Death of enterprise security: introduction to abstraction and machine-to-machine orchestration
The enterprise security architecture is dying by a thousand cuts. The commercial security product landscape remains too fragmented, creating intelligence siloes within an organisation which the attackers wade through with ease and elegance.
The internet has always been driven by standards with commercial applications being an afterthought, whereas in cybersecurity it has been the opposite. Such is the state of affairs in this industry that the contemporary security architecture itself has been weaponized and become completely divergent from the threat. No reason, even after 25 years, we are still running an anti-virus. This is an existential reckoning not only for organisations but for nation states as well; and we are not even touching upon the geopolitics of the situation. There’s no corporate or government in cyber – they are joined to the hip.
The older models, which heavily focused on detection, have given way to new paradigms of response and mitigation with an emphasis on sharing and collaboration. Rounding off situational awareness from human to machine speed is also on the horizon.
This talk will discuss some aspects of that. The evolution of machine-to-machine orchestration standards like Open Command-&-Control (OpenC2) and Structured Threat Information Exchange (STIX) is a case in point. The rise of Information Sharing & Analysis Centres (ISACs) in the United States also heralds a new approach towards cyber defence. So is the increasing adoption of open source security automation stacks like Apache Metron and Apache Spot which challenges the hegemony of horrible monstrosities called the Security Incident & Event Management (SIEMs).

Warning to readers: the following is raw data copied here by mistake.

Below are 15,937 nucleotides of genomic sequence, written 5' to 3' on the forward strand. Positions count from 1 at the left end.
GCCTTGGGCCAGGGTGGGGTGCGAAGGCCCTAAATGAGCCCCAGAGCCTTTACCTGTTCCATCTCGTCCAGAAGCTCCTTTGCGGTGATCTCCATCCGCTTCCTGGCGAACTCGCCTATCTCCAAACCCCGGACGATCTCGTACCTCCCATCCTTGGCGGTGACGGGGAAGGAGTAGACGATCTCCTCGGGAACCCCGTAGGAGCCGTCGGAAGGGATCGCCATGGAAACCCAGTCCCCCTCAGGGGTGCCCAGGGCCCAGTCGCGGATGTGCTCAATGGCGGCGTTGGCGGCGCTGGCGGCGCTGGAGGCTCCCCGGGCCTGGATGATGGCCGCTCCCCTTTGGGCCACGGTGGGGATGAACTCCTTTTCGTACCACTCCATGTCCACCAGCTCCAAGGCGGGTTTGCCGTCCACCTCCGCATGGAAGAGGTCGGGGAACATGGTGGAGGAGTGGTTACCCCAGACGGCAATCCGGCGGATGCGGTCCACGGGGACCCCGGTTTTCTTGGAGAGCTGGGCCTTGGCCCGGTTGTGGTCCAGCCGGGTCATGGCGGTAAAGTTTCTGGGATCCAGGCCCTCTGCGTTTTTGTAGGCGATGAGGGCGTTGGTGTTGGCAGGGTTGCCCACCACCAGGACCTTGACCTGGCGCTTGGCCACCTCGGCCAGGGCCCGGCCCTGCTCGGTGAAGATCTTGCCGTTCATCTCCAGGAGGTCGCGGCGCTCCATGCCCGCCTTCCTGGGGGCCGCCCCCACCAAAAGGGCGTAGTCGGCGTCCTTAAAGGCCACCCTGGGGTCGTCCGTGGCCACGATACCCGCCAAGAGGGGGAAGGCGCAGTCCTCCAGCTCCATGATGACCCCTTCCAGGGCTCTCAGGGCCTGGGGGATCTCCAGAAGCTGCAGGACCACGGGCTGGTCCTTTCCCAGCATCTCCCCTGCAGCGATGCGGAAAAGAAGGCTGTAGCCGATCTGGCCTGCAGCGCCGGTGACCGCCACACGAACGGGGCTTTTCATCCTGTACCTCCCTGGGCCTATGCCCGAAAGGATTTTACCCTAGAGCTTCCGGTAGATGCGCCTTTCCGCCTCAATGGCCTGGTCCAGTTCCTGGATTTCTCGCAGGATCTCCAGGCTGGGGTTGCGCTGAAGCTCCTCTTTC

We would visit the case studies and practical applications of these emerging frameworks, which hint at a broader churn within the domain.
This talk will cover:
The silos within the enterprise security architecture
We are divergent from the threat
Introduction to STIX-TAXII
Introduction to OpenC2
Introduction to Apache Metron and Apache Spot
Pukhraj Singh is the Director of Bhujang – a cyber intelligence analytics venture creating indigenous technical enablers for securing national cyberspace and critical infrastructure.
Bhujang is backed by decorated national security functionaries, with Vice Admiral DSP Varma (retd.) – the former Director General of the Indian nuclear submarine programme – acting as its Chairman.
Pukhraj had earlier played an instrumental role in setting up the cyber-warfare operations centre of the Indian Government.
He was laterally inducted into the Government from the private sector at a very short notice after the 26/11 attacks. It was a multi-disciplinary tenure, ranging from geopolitical doctrine formulation, eventually approved by the Prime Minister, to the very brass tacks of cyber operations.
Later, he spent some time at Aadhaar, India’s flagship social security project as the national cybersecurity manager.
Pukhraj also had very brief stints in the private sector, working with Symantec’s DeepSight Threat Intelligence Team – industry’s first threat intelligence platform – and other innovative American, Canadian and Israeli firms.
He has spoken at a variety of national security forums and hacking conferences.